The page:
Installing Formers in a Fiberglass
This article is based on epoxy fiberglass fuse
and this method works equally well to polyester resin fuses, the only
difference is using polyester laminating resin instead of an epoxy resin.
(don't use epoxy on polyster fuses or poly on epoxy fuses). One
of my local buddies showed me this method several year ago, have seen
this method done on many high-end fiberglass kits and I now only install
formers this way as I find it very easy to do.
What you need before you install your
formers in the fiberglass fuse.
- You need to test fit the formers
- Mark the location of the former on the outside
with a Sharpie pen
- Sand the inside where you have marked and clean
the inside from dusts
- Rub the inside with cloth damped with Acetone
What you need to get started.
- Epoxy. You will need something that is similar
to West System Resin #105 and hardener #206. West System is a low viscosity
epoxy resin and does not require any thinning agents. The 206 will dry
rock solid in less the 24 hours at 70 degree and can be handled in 6-8
hours. The #206 hardener can be used before it starts to gel in about
20-30 minutes depending on temperature. The product does not recommend
adding any thinning agent as it affects cure rate and physical properties.
- Fiberglass tow. You can purchase this
in a roll or you can purchase a heavy woven roving material 40oz per
square yard. A single yard of this stuff will last a lifetime.
- Acid Brush, mixing cup and a cardboard you can
Installing the former
- First, place your former into the fuse and CA
in several places so that it will not move when you apply the fiberglass
- Second, separate a cord from the woven roving,
be very careful that you do not handle the tow too much or the tiny
strand will start to separate (fray). Place it on a cardboard immediately
and apply your resin. Follow the instruction on mixing your epoxy or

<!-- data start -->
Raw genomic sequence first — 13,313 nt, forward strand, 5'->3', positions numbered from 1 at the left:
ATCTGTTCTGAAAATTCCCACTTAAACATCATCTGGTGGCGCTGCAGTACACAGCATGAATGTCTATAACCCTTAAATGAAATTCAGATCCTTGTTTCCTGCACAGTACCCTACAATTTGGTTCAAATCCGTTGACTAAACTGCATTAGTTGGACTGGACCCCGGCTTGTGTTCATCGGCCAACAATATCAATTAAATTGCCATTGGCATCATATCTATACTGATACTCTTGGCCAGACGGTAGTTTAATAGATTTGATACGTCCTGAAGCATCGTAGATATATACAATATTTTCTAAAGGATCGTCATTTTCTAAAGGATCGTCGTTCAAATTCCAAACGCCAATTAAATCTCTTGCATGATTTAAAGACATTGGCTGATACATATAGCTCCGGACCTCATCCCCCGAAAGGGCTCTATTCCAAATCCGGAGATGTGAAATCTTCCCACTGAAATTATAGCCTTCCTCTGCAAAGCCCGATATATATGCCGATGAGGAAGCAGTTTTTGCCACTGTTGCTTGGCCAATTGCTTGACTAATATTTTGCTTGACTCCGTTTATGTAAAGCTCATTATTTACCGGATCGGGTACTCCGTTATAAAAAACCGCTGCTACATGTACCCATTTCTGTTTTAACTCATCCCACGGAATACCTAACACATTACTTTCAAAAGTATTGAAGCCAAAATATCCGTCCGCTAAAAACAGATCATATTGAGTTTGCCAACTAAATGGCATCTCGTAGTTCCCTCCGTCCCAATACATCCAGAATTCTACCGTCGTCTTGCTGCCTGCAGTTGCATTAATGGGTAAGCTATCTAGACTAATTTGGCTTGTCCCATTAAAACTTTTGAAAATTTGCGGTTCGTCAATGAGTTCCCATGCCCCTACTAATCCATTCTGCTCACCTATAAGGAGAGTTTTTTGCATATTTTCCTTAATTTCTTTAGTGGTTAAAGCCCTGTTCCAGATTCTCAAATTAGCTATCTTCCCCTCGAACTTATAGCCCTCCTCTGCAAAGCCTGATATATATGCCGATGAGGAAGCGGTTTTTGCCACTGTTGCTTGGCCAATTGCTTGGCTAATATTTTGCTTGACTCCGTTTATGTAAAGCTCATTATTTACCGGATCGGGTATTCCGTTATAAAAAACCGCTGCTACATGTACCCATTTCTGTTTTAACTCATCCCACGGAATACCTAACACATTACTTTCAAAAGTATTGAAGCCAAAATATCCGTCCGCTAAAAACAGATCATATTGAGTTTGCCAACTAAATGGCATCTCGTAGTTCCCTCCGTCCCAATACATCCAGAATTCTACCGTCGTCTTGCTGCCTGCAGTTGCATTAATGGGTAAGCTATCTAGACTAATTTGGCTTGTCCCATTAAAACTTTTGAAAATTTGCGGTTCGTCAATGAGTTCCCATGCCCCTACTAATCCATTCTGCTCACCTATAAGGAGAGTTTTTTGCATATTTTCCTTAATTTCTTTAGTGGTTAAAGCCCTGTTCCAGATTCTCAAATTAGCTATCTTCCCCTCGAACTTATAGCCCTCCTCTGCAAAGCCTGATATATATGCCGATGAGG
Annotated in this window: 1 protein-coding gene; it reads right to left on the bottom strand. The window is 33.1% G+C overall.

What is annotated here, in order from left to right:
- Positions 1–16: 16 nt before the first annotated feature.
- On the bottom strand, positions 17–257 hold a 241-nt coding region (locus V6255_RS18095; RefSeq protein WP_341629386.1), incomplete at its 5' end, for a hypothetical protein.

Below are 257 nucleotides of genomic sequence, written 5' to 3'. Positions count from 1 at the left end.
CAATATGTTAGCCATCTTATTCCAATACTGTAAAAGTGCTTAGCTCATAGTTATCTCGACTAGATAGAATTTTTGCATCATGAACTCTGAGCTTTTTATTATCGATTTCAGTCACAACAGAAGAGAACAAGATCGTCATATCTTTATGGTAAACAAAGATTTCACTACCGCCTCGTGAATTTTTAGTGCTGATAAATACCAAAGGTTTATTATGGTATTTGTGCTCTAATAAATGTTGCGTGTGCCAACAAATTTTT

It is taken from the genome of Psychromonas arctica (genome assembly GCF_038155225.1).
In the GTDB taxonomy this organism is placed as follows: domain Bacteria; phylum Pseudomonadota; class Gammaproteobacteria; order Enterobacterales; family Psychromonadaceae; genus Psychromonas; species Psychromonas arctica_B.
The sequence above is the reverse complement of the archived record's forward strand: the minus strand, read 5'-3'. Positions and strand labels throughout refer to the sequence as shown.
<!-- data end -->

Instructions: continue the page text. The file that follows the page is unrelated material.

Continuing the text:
- Third, wet the tow. Do not worry about the length
of the tow and do not cut it while it is dry, it will fray and
become a big mess. It is easier to cut it with a scissor when wet and
much easier to handle and put inside the fuse. It does not have to be
a perfect perimeter length of the former, it will be easier to install
them in two short pieces than one long one, you can overlap short pieces
together. Brush the resin while holding one end of the fiberglass cord
then proceed to wet the entire cord. You can help the resin soak into
the tow using firm brush strokes.
- Cut the tow to size and you need to position
it near the edge of the former. You can use your brush to position it
between the former and the fiberglass fuse. The example shown required
the use of an extension on my acid brush as the former was near the
small tail portion of the fiberglass fuse. I suggest practicing on a
former that is easily accessible.
- Work the glass tow toward the edge of the former
and have it meet up with the glass fuse.
You see there is nothing to it. You now have a
strong joint to the glass fuse and a stronger former to boot. You can
also apply tow to the other side of the former and make it stronger...
the formers in this picture are only to keep the fiberglass fuse from
collapsing during transport, in this case I installed tow to one side
only. The next picture is a tail wheel former which I have applied tow
to both sides. You can also use carbon fiber tow to special formers for
Good luck and I hope this method will
work for you as it has for me.